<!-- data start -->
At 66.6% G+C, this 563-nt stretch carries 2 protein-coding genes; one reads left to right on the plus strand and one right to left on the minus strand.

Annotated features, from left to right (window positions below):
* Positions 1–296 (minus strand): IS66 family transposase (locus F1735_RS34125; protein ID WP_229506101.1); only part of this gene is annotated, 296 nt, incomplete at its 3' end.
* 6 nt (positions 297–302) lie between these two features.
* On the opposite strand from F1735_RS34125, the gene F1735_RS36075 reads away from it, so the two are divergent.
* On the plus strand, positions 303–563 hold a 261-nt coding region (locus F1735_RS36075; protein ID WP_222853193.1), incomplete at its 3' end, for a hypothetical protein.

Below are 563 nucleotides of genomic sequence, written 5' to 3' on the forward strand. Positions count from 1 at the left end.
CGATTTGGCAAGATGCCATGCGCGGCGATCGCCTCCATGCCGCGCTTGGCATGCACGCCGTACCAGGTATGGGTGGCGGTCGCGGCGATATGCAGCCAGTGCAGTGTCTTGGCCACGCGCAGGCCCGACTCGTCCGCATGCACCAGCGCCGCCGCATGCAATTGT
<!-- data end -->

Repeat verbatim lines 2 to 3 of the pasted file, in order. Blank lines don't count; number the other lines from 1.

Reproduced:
Annotated features, from left to right (window positions below):
* Positions 1–296 (minus strand): IS66 family transposase (locus F1735_RS34125; protein ID WP_229506101.1); only part of this gene is annotated, 296 nt, incomplete at its 3' end.